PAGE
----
Pancho Anaya Bakery, 2420 E. Admiral Blvd.

Craving something sweet? Pancho Anaya Bakery boasts dozens of pan dulce, traditional Mexican pastries, or “sweet bread,” baked fresh every day. The family brought the business and their generations-old recipes to Tulsa from Mexico almost 20 years ago. Grab a tray and a pair of tongs and help yourself to the bakery cases that line the far wall. Don’t be afraid to indulge; most of the pan dulce costs only 64 cents per piece. Might we recommend the concha, a fluffy bread with a conch-shaped sugar paste on top, or the empanadas, hand pies filled with either Bavarian cream, pineapple or pumpkin.

Circle Cinema, 10 S. Lewis Ave.

Circle Cinema is the place in Tulsa to take in independent, foreign and local films. After more than 10 years of construction, the cinema’s largest theater is complete and even features the Circle’s original pipe organ, fully restored. Before or after your film, be sure to browse the theater’s art gallery, which features new work every month.

Fab Lab Tulsa, 710 S. Lewis Ave.

Fab Lab Tulsa, a fabrication laboratory, is a community center where makers, tinkerers, engineers and artists can realize their creative dreams by utilizing professional equipment to complete projects big and small. If you’ve never been, you should take them up on their standing Saturday afternoon tour invitation; then, decide if you’d like to become a member and utilize the facility’s tools, equipment and expertise on a regular basis.

Perry’s Food Store, 1005 S. Lewis Ave.

Perry’s Food Store has the distinction of being Kendall Whittier’s oldest continuously operating business (it’s been here since 1940) as well as being the best place in the neighborhood to get a great cut of beef. In addition to its extensive meat offerings, the store also accommodates shoppers’ basic grocery needs—and they’ll whip you up a box lunch if you ask.

Gaslite Liquor Store, 202 S. Lewis Ave.

Gaslite Liquor Store has been open since 1959, when Oklahoma repealed Prohibition, and it’s still one of the best shops in town to pick up a six-pack or a bottle of wine. These folks make a point of carrying locally brewed beer, and they’re always adding new selections to their shelves. Just look for the coolest neon sign in the neighborhood.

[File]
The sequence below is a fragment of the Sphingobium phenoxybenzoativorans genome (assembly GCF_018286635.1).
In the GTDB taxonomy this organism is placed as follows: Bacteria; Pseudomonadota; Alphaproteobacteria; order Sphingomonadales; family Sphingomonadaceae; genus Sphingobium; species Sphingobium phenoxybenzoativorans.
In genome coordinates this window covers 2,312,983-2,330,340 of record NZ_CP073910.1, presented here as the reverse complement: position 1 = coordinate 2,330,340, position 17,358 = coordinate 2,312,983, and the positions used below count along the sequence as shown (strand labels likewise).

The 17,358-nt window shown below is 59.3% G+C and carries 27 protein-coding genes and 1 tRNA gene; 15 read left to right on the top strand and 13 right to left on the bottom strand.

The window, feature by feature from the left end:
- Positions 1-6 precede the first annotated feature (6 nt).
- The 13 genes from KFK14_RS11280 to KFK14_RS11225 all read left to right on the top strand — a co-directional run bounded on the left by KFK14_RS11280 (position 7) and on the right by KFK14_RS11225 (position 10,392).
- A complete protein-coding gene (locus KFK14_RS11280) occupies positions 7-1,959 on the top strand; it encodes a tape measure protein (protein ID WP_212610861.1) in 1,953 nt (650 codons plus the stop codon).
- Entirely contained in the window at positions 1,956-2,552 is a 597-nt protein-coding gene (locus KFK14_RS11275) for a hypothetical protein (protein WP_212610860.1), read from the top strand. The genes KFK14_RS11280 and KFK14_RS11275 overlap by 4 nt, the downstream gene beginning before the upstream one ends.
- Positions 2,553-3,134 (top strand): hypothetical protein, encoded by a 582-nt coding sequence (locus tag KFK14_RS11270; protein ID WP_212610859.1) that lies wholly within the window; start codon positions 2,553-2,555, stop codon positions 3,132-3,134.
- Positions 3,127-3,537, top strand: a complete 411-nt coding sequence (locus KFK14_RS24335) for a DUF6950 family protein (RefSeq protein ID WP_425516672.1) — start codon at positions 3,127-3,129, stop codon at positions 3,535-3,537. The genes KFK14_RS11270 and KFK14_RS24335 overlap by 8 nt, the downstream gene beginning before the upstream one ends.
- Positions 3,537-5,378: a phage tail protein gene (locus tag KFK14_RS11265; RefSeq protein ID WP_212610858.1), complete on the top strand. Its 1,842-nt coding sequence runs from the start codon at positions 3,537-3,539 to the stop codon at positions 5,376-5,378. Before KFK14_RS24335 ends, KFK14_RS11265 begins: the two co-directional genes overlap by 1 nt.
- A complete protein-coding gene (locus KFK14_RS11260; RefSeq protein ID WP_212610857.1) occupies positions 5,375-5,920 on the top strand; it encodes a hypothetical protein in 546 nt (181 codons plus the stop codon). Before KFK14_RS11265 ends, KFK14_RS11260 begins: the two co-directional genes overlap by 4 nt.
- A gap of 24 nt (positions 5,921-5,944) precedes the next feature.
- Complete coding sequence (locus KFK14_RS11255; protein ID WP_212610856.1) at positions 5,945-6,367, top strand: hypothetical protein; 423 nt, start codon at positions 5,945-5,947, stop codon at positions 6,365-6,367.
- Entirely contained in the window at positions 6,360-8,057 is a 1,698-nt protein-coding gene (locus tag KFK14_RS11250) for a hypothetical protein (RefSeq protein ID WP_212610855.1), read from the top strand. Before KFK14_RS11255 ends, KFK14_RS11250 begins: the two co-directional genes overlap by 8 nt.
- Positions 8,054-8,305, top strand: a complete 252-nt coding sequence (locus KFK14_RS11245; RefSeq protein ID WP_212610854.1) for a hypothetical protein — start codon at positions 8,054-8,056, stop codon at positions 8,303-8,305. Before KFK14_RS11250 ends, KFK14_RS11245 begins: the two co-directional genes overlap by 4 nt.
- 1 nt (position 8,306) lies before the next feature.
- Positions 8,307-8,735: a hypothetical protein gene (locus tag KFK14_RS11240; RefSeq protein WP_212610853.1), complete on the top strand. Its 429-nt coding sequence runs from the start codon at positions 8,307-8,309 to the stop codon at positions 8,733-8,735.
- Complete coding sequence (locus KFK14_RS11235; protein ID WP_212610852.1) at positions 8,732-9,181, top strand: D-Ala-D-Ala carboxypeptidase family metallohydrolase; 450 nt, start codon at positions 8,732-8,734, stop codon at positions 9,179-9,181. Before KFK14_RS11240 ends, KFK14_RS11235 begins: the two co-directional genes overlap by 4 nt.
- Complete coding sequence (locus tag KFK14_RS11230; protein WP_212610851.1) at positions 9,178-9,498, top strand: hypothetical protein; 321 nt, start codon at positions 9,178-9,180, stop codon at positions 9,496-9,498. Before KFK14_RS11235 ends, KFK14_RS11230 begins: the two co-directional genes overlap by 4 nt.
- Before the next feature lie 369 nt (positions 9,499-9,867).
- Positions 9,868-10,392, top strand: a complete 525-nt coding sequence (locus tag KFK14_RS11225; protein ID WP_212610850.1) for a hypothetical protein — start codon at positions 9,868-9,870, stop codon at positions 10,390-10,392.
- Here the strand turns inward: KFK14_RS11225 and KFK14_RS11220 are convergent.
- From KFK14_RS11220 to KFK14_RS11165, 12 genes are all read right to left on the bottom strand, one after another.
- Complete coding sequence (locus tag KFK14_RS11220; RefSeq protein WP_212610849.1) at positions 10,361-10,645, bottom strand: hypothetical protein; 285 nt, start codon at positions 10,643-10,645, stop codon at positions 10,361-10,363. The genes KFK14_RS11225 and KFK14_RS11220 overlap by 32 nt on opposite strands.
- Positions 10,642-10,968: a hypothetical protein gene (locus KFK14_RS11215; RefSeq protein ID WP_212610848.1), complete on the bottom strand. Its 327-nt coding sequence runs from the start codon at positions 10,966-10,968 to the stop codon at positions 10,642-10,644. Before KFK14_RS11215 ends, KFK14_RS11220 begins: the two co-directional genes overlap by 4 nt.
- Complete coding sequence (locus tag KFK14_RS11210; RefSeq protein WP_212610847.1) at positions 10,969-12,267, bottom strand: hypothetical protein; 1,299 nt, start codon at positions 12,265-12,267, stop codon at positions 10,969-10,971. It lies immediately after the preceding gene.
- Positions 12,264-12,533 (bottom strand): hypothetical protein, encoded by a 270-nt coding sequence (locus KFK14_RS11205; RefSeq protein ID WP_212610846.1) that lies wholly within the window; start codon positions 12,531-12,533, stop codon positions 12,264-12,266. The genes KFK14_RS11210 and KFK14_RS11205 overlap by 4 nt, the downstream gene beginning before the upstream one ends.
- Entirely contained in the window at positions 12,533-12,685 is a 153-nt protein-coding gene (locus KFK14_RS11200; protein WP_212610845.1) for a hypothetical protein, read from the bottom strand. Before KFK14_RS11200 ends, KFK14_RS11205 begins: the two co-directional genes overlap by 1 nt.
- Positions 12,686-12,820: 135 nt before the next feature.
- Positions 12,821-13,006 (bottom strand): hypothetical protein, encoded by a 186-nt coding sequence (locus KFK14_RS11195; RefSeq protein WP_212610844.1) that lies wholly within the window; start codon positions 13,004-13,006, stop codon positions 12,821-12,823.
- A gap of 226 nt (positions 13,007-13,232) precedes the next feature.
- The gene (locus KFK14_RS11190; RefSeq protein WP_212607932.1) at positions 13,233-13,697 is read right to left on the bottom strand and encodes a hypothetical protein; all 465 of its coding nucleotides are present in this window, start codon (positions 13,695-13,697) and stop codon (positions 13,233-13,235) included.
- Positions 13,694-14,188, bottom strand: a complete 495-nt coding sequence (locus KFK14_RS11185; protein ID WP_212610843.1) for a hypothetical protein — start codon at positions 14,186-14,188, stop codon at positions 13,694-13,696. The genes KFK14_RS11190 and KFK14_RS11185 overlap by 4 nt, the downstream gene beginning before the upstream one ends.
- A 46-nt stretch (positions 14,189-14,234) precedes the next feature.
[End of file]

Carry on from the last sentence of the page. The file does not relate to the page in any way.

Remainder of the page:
Cancun International Restaurant, 705 S. Lewis Ave.

For dinner, try Cancun International Restaurant, another authentic Mexican eatery whose specialties include fish, shrimp and other seafood dishes. Our favorite is the Shrimp Salad, which is listed on the appetizer menu but is large enough to order as a meal. Cancun also serves the best homemade horchata in town. Warning: they only accept cash.

Freddie’s Hamburgers, 802. S. Lewis Ave.

Not in the mood for Mexican food twice in one day? Grab your dinner from the grill at Freddie’s, a classic hamburger stand that’s been around since 1954. Their hamburgers, served the old-fashioned way with mustard, onions and pickles, melt in your mouth, and you can’t beat the friendly service. Get there early; they close at 7 p.m.

Marshall Brewing Company, 618 S. Wheeling Ave.
Thanks to a recent change in state law, these local craft beer brewers can now offer brewery tours that include a sample of their product, served from the taps in the brewery's intimate tasting room. It's also a cozy spot for a Friday afternoon happy hour. Because the brewers are so busy making the beer, tasting room hours are limited, for now, to Fridays and Saturdays.

Holly Wall is a freelance writer and a native Tulsan who loves ethnic cuisine, live theatre, road trips, and running. Curious with a penchant for the quirky, she's always on the lookout for something new to try and a good story to tell.